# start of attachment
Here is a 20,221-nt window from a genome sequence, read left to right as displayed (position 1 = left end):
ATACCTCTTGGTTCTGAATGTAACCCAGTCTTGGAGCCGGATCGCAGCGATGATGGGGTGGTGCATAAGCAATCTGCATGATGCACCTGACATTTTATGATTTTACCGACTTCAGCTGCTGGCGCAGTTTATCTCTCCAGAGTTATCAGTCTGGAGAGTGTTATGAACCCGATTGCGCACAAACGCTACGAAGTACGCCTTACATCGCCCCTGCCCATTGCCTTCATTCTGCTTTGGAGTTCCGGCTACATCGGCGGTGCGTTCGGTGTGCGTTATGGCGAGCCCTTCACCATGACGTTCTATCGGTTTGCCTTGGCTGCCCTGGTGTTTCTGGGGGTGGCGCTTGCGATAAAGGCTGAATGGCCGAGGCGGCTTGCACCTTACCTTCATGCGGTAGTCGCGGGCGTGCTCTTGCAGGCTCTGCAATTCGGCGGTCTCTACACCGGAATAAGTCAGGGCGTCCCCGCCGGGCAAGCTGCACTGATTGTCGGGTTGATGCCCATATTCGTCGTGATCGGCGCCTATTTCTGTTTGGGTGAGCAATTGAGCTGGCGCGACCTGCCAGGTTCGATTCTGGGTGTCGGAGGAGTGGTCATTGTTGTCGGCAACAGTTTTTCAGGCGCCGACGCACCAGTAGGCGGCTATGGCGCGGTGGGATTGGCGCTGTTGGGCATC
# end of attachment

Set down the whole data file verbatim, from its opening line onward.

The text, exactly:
Here is a 20,221-nt window from a genome sequence, read left to right as displayed (position 1 = left end):
ATACCTCTTGGTTCTGAATGTAACCCAGTCTTGGAGCCGGATCGCAGCGATGATGGGGTGGTGCATAAGCAATCTGCATGATGCACCTGACATTTTATGATTTTACCGACTTCAGCTGCTGGCGCAGTTTATCTCTCCAGAGTTATCAGTCTGGAGAGTGTTATGAACCCGATTGCGCACAAACGCTACGAAGTACGCCTTACATCGCCCCTGCCCATTGCCTTCATTCTGCTTTGGAGTTCCGGCTACATCGGCGGTGCGTTCGGTGTGCGTTATGGCGAGCCCTTCACCATGACGTTCTATCGGTTTGCCTTGGCTGCCCTGGTGTTTCTGGGGGTGGCGCTTGCGATAAAGGCTGAATGGCCGAGGCGGCTTGCACCTTACCTTCATGCGGTAGTCGCGGGCGTGCTCTTGCAGGCTCTGCAATTCGGCGGTCTCTACACCGGAATAAGTCAGGGCGTCCCCGCCGGGCAAGCTGCACTGATTGTCGGGTTGATGCCCATATTCGTCGTGATCGGCGCCTATTTCTGTTTGGGTGAGCAATTGAGCTGGCGCGACCTGCCAGGTTCGATTCTGGGTGTCGGAGGAGTGGTCATTGTTGTCGGCAACAGTTTTTCAGGCGCCGACGCACCAGTAGGCGGCTATGGCGCGGTGGGATTGGCGCTGTTGGGCATC